12 April 2007

Don Imus, Duke University, and the Art of Media Persecution:

Since this is a blog, this provides a forum pretty much world-wide in its scope. These opinions are purely mine, though I would be more than happy to enter debate on this matter as well.

Today's subject though may seem recycled to many. I hope that is the case, because I have also reached my saturation point on two issues as well. These two issues, Don Imus and the Duke University lacrosse team, are inextricably linked in my mind. This is because the court of "Public Opinion" has tried and convicted both, and doesn't seem to see any sorts of lesson to learn from one matter to apply to the other.

Firstly, the parable of the Duke University lacrosse team. If many may remember, the Duke University lacrosse team threw a party, and also had some women at this party. One of the women who attended this party leveled allegations against members of this team which resulted in criminal charges to these members. And then the media got involved. Because of shield laws, all the information could not be published, which is and should be absolutely fine. BUT, the same mass media published incomplete accounts. Due to the media's description, everyone became outraged and reacted rather than to take a step back to say, "Wait. These men are innocent until proven guilty, not the other way around."

Now, the last of the charges have been dropped against these men. Now, here's a key distinction: because my information is still incomplete, for all I know they could still be guilty, and the prosecutor may just not have the evidence. I honestly don't know. What I *do* know is that a much more exhaustive investigation than the initial publishing of the charges has happened, and as a result of that investigation charges have been dropped. And in the court's eyes, this does mean that these men are innocent. Following this announcement, the last point of the matter is that the media was completely irresponsible in broadcasting "news" to inform people, they merely attempted to inflame people in order to hopefully justify more coverage and therefore more viewers, so that their profit margins could be satisfied.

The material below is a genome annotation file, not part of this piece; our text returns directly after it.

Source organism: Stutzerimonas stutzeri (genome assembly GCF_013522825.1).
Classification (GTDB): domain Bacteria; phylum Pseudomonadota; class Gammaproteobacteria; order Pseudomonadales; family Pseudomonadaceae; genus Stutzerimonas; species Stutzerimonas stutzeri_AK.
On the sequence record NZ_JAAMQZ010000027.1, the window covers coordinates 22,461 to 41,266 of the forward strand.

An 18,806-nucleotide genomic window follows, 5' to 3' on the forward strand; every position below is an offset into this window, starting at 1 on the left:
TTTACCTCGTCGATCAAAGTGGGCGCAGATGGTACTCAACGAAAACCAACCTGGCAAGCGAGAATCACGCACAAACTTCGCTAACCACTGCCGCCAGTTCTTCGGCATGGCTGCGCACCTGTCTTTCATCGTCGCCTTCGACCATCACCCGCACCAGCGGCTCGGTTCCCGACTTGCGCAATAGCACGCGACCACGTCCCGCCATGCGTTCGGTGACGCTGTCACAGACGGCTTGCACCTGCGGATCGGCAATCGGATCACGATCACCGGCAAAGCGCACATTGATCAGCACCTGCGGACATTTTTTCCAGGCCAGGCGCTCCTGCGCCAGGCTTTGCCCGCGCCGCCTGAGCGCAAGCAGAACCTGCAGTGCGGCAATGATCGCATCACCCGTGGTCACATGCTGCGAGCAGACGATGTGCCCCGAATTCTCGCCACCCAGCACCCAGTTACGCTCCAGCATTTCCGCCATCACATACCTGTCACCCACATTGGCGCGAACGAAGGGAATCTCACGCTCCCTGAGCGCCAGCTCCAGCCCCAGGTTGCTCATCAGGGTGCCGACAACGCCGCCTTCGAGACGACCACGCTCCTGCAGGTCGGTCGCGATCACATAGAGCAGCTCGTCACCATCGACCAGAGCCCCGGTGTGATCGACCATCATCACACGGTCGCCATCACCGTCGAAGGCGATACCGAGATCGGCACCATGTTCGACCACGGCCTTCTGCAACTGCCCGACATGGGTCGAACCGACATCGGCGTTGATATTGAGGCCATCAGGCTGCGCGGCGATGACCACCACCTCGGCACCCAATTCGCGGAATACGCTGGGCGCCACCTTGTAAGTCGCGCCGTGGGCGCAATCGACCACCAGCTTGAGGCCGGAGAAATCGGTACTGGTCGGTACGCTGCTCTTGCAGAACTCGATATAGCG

Congratulations, mass media. You did it again.

The latest controversy is Don Imus and the comments he made in regards to the Rutger's women's basketball team. I took the time to at least obtain the transcript for his comments. His exact words were "nappy-haired ho's". While this is not exactly respectful and the word choice is poor, the resulting media blitz of blame for Don Imus is morally bankrupt. I'm sure that we as humans have all been in unfortunate situations, and that we do make mistakes. Don Imus has taken many pains to apologize, and whether or not you may believe it is your choice.

People were offended. So be it. However, this is not a crisis. This should not even be a tempest in a teapot. The mass media has constructed yet another crisis out of something that is terrifically and horribly minor. Additionally, how is anyone helping the situation by dwelling on what has happened instead of moving on? He was wrong, and I will repeat that as many times as needed. But this does not justify all of what is STILL going on. I have seen this same topic on NBC's flagship morning program, "The Today Show", at least three days in a row. ESPN was more than happy to discuss it too. This topic has been kept in the public view for days now, and in a number of different ways. And like it or not, this situation is being exploited.

To begin, the mainstream media gives time to people who would normally not warrant national media exposure but who are happy to receive such attention in situations like these Examples include Jesse Jackson and Al Sharpton, both "Reverends", who seem not to have heard of the creed of forgiving others as God would forgive. Can anyone name the last time that Al Sharpton appeared for two days in a row on the Today show on NBC? These people are more than happy to continue this idiocy, due to the recognition and national scope they are provided. In other words, they have a *VESTED* interest in keeping this mess rolling, and they are doing an admirable job. Of course, this dovetails nicely into the media's wishes to keep this issue at the forefront of national news, as analyzed below.